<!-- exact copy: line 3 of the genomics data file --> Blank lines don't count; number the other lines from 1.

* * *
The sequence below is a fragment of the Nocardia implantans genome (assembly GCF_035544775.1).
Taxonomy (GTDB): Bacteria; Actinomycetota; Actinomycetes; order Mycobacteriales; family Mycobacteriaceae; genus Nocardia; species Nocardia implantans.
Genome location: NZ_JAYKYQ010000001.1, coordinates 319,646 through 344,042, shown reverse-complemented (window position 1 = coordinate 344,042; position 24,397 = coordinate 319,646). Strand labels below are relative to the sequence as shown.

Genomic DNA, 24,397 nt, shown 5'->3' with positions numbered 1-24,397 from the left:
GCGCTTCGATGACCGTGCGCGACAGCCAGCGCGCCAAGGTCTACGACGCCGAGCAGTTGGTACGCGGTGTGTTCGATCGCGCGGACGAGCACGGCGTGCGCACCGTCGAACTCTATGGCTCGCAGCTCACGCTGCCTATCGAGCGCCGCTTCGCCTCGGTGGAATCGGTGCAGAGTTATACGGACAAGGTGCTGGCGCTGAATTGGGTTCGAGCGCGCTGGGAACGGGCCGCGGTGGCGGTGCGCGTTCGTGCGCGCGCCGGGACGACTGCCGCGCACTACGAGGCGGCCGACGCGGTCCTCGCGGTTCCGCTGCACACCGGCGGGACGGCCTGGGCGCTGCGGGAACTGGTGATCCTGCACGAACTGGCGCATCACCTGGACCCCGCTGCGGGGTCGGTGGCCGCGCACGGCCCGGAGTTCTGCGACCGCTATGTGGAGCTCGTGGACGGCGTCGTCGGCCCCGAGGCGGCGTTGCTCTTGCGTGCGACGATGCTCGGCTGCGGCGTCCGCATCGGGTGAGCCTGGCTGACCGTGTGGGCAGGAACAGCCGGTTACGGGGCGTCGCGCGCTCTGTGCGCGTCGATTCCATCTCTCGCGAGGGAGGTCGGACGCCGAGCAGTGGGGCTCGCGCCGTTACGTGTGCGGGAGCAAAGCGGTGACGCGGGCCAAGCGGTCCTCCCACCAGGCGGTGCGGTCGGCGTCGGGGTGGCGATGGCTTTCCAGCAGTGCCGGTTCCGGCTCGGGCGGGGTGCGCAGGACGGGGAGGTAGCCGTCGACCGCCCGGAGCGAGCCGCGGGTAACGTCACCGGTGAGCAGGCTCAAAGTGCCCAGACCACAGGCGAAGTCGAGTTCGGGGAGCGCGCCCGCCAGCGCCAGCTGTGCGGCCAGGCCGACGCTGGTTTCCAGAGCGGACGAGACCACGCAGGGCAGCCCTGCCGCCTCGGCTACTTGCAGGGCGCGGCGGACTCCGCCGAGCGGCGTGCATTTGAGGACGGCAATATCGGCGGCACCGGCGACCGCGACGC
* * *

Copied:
Genome location: NZ_JAYKYQ010000001.1, coordinates 319,646 through 344,042, shown reverse-complemented (window position 1 = coordinate 344,042; position 24,397 = coordinate 319,646). Strand labels below are relative to the sequence as shown.